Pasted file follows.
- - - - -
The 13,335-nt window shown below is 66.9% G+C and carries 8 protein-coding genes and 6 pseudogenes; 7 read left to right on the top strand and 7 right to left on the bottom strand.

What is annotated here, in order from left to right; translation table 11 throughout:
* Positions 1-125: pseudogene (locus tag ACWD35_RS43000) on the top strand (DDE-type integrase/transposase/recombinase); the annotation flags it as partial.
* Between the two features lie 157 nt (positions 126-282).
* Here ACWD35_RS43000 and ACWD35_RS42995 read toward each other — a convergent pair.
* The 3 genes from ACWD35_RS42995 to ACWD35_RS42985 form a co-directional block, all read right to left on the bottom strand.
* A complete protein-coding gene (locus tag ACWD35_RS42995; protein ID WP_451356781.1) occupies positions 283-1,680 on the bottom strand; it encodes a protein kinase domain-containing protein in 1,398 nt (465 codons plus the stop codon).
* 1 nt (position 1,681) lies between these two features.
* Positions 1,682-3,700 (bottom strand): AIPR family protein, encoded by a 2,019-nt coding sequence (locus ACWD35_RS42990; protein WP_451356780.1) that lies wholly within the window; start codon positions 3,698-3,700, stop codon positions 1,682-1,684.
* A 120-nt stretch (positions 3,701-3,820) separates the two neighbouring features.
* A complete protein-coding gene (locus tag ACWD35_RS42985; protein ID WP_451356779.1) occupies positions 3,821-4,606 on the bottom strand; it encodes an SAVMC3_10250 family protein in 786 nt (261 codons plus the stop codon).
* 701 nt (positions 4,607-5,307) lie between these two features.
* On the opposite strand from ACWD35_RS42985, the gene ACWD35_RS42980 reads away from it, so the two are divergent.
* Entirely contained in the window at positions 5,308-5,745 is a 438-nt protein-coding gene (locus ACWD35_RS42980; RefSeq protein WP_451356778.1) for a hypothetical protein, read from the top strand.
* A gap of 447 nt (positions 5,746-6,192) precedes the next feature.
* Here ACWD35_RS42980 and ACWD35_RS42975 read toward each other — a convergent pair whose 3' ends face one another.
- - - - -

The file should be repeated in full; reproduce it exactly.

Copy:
The 13,335-nt window shown below is 66.9% G+C and carries 8 protein-coding genes and 6 pseudogenes; 7 read left to right on the top strand and 7 right to left on the bottom strand.

What is annotated here, in order from left to right; translation table 11 throughout:
* Positions 1-125: pseudogene (locus tag ACWD35_RS43000) on the top strand (DDE-type integrase/transposase/recombinase); the annotation flags it as partial.
* Between the two features lie 157 nt (positions 126-282).
* Here ACWD35_RS43000 and ACWD35_RS42995 read toward each other — a convergent pair.
* The 3 genes from ACWD35_RS42995 to ACWD35_RS42985 form a co-directional block, all read right to left on the bottom strand.
* A complete protein-coding gene (locus tag ACWD35_RS42995; protein ID WP_451356781.1) occupies positions 283-1,680 on the bottom strand; it encodes a protein kinase domain-containing protein in 1,398 nt (465 codons plus the stop codon).
* 1 nt (position 1,681) lies between these two features.
* Positions 1,682-3,700 (bottom strand): AIPR family protein, encoded by a 2,019-nt coding sequence (locus ACWD35_RS42990; protein WP_451356780.1) that lies wholly within the window; start codon positions 3,698-3,700, stop codon positions 1,682-1,684.
* A 120-nt stretch (positions 3,701-3,820) separates the two neighbouring features.
* A complete protein-coding gene (locus tag ACWD35_RS42985; protein ID WP_451356779.1) occupies positions 3,821-4,606 on the bottom strand; it encodes an SAVMC3_10250 family protein in 786 nt (261 codons plus the stop codon).
* 701 nt (positions 4,607-5,307) lie between these two features.
* On the opposite strand from ACWD35_RS42985, the gene ACWD35_RS42980 reads away from it, so the two are divergent.
* Entirely contained in the window at positions 5,308-5,745 is a 438-nt protein-coding gene (locus ACWD35_RS42980; RefSeq protein WP_451356778.1) for a hypothetical protein, read from the top strand.
* A gap of 447 nt (positions 5,746-6,192) precedes the next feature.
* Here ACWD35_RS42980 and ACWD35_RS42975 read toward each other — a convergent pair whose 3' ends face one another.